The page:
1798 ENGLISH POETRY 1579-1830: SPENSER AND THE TRADITION

Mary Robinson

David Rivers, in Literary Memoirs of Living Authors (1798) 2:213-16.



The maiden name of this celebrated lady, who is descended from a very respectable family, was Darby. Her father lost his fortune in promoting a scheme for the commercial advantage of this country, and, afterward, accepted the command of a seventy-four-gun ship, in the service of the late Empress of Russia. Her mother is grand daughter to Catherine Seys, of Boverton Castle in Glamorganshire; whose sister, Ann Seys, a woman celebrated for her virtues and accomplishments, married Lord King, then Lord High Chancellor of Great Britain. Mrs. Robinson was born in the College Green, Bristol, received the early part of her education in that city, and, at the age of fifteen, married her present husband, who was then a student in Lincoln's Inn. Shortly afterward, she thought it proper to exercise her talents on the stage, and came out in Juliet, under the particular patronage of the Dutchess of Devonshire, on the 10th of December, 1776. For three seasons she continued to perform the parts of Lady Macbeth, Imogen, Rosalind, Cordelia, Ophelia, Viola, Palmira, the Irish Widow, Perdita, &c. with great applause; and, having in the latter character, attracted by her elegance and beauty, the notice of a certain distinguished FLORIZEL, she quitted the stage at a time when she was rising rapidly in the estimation of the public.

Of the literary productions of Mrs. Robinson, we believe, the first was a small octavo volume of Poems, published in 1775. Two years afterward she wrote Captivity, a poem, and Celadon and Lydia, a tale, which were printed together, in a quarto pamphlet, dedicated to her patroness, the Dutchess of Devonshire. In 1778, she brought out a farce, entitled, The Lucky Escape, for her own benefit, at Drury Lane. None of these productions appear to have attracted that notice, by which the later writings of their fair author have been so remarkably distinguished; and her pen appears to have been unemployed till about the year 1787, when she figured in the newspaper THE WORLD, under the signature, Anna Matilda. For an account of the correspondence with Della Crusca, kept up from poetical sympathy, at intervals, for two years, we refer the reader to our memoir of Mr. Merry; and shall only observe, that we think her poems in the collection, entitled, The British Album, certainly claim the second place in point of merit. Mrs. Robinson also produced many pieces about this time in THE ORACLE, under the signatures of Laura Maria, Julia, Laura, Oberon, &c. In 1790, she published a poem, inscribed to Mr. Merry, under the title, Ainsi va le Monde; and, in the year following, produced her elegant octavo volume of Poems, which was honoured by a very splendid list of subscribers. The poetical productions with which Mrs. Robinson has favoured the world, since that publication, are, a Monody to the Memory of Sir Joshua Reynolds; Sight, the Cavern of Woe, and Solitude, published together, in a quarto pamphlet; Modern Manners, a poem, by Horace Juvenal; a Monody to the Memory of the late Queen of France; and Vol. II. of Poems, in which some of these pieces are reprinted. In the year 1792, Mrs. Robinson published her first novel, Vancenza; and has, since that time, written The Widow, Angelina, and Hubert de Sevrac, novels; and The Sicilian Lover, a tragedy. Several popular pamphlets have also been attributed to her pen.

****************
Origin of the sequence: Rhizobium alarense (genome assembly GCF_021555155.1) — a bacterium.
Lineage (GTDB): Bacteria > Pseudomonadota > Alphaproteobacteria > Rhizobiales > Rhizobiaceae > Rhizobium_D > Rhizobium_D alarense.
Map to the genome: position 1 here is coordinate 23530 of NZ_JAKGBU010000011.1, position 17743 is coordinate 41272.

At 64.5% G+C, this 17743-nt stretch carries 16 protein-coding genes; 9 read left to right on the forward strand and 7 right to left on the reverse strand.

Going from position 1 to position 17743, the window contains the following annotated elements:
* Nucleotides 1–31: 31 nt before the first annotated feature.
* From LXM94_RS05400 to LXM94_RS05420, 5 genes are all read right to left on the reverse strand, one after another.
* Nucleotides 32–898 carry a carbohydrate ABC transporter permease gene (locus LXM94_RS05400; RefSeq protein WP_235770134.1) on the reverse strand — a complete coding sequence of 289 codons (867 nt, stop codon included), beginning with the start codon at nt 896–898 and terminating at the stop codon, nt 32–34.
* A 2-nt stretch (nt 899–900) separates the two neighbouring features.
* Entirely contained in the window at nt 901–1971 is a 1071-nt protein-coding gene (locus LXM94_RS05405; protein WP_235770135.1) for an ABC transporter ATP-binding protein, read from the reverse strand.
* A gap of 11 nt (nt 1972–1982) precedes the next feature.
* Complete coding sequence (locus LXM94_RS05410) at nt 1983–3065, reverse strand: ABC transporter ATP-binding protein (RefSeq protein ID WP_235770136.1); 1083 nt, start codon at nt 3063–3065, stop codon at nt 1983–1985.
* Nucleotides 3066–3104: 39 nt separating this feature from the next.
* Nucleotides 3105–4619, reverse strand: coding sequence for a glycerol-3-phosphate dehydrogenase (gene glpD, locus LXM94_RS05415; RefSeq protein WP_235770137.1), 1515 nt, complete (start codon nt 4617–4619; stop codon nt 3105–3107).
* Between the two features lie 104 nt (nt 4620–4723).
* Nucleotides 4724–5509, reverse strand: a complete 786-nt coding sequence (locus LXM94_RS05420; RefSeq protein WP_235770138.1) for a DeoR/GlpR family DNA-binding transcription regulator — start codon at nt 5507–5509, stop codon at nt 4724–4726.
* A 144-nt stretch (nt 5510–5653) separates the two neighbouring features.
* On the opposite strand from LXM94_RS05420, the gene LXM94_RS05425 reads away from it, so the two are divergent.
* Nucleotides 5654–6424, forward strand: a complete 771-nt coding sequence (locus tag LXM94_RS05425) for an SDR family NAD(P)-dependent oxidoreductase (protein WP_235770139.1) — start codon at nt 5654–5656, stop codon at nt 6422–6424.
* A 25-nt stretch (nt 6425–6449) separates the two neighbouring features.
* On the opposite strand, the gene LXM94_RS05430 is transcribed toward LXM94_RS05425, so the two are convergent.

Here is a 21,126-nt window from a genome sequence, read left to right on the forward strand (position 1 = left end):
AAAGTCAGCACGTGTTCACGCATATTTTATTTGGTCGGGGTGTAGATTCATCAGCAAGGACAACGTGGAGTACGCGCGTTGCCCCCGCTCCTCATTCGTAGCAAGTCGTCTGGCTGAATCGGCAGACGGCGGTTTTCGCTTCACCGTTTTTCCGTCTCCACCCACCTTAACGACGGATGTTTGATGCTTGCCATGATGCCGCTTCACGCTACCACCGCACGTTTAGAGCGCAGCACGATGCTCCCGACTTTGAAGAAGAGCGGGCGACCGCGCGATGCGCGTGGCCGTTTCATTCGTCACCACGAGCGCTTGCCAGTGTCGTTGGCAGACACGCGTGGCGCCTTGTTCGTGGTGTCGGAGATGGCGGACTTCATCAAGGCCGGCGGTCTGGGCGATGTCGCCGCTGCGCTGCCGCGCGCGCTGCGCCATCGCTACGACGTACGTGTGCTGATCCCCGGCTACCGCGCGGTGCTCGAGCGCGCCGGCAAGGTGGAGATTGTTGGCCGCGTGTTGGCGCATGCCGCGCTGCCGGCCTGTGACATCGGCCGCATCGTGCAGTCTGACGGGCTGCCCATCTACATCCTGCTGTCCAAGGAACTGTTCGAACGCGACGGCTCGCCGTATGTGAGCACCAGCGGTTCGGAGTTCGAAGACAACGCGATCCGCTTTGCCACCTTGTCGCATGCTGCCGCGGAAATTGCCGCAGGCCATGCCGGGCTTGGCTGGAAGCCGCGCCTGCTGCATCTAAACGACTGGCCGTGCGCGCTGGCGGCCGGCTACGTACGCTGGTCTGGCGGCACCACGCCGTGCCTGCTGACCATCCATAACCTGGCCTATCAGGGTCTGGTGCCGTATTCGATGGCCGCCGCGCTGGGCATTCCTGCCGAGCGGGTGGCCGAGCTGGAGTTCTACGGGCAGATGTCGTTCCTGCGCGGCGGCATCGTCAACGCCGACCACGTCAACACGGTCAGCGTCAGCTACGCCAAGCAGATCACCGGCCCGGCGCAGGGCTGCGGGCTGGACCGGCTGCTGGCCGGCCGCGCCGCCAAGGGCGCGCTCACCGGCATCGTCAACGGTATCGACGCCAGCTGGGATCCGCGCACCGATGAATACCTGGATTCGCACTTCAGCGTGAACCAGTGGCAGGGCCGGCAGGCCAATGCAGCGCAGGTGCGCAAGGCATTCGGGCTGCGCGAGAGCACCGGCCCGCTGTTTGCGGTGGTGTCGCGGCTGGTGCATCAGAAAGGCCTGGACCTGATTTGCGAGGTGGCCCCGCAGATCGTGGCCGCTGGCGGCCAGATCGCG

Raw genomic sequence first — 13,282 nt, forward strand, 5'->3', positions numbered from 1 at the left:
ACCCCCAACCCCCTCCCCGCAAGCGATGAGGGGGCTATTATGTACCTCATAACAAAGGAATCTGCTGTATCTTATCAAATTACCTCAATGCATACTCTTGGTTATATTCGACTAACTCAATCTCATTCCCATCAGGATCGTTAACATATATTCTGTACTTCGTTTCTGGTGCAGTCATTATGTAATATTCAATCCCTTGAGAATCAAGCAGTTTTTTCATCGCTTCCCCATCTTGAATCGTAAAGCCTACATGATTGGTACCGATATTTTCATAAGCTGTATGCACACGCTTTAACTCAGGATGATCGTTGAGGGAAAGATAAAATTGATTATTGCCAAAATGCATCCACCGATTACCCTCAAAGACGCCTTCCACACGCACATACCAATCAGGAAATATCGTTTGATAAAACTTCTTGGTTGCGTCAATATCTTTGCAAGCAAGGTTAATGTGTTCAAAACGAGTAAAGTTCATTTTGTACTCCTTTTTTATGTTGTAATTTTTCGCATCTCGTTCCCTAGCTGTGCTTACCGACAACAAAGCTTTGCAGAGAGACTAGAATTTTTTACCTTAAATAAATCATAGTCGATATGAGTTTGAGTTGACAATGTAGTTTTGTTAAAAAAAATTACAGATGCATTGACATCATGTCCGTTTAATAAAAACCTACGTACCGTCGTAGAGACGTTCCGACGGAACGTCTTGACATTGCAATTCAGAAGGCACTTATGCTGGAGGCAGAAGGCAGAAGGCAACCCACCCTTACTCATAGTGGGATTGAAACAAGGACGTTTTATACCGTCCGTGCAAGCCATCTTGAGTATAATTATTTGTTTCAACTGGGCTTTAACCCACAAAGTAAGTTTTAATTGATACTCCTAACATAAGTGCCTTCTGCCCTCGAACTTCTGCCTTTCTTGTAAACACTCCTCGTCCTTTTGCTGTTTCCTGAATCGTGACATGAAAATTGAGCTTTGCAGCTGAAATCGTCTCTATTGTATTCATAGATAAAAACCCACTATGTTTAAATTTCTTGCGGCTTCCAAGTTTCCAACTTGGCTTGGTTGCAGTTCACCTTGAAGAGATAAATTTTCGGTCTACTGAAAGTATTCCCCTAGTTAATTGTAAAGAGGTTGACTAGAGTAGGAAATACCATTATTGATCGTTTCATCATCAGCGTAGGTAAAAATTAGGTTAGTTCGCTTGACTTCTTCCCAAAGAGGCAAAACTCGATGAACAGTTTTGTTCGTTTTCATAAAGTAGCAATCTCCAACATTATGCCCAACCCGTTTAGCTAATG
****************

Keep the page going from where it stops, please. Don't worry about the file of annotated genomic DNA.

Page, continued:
The beauty of Mrs. Robinson's poetry has obtained her the dignified appellation of THE ENGLISH SAPPHO. She is sometimes feeble, and sometimes degenerates into a false taste; but the poetic imagery, the feeling and tenderness, the warmth and elegance, and, above all, the delicacy of expression, which breathe through her poems can seldom fail to lay her reader under a bountiful contribution of applause. As a novel-writer, we think this lady much less successful. Her VANCENZA speedily reached a third edition, because it was the work of Mrs. Robinson; but surely in this, as well as in her subsequent attempts, she falls greatly short of her countrywomen, in the talent of pleasing. Her tragedy (The Sicilian Lover) is a very favourable specimen, indeed, of her talent in that line of composition!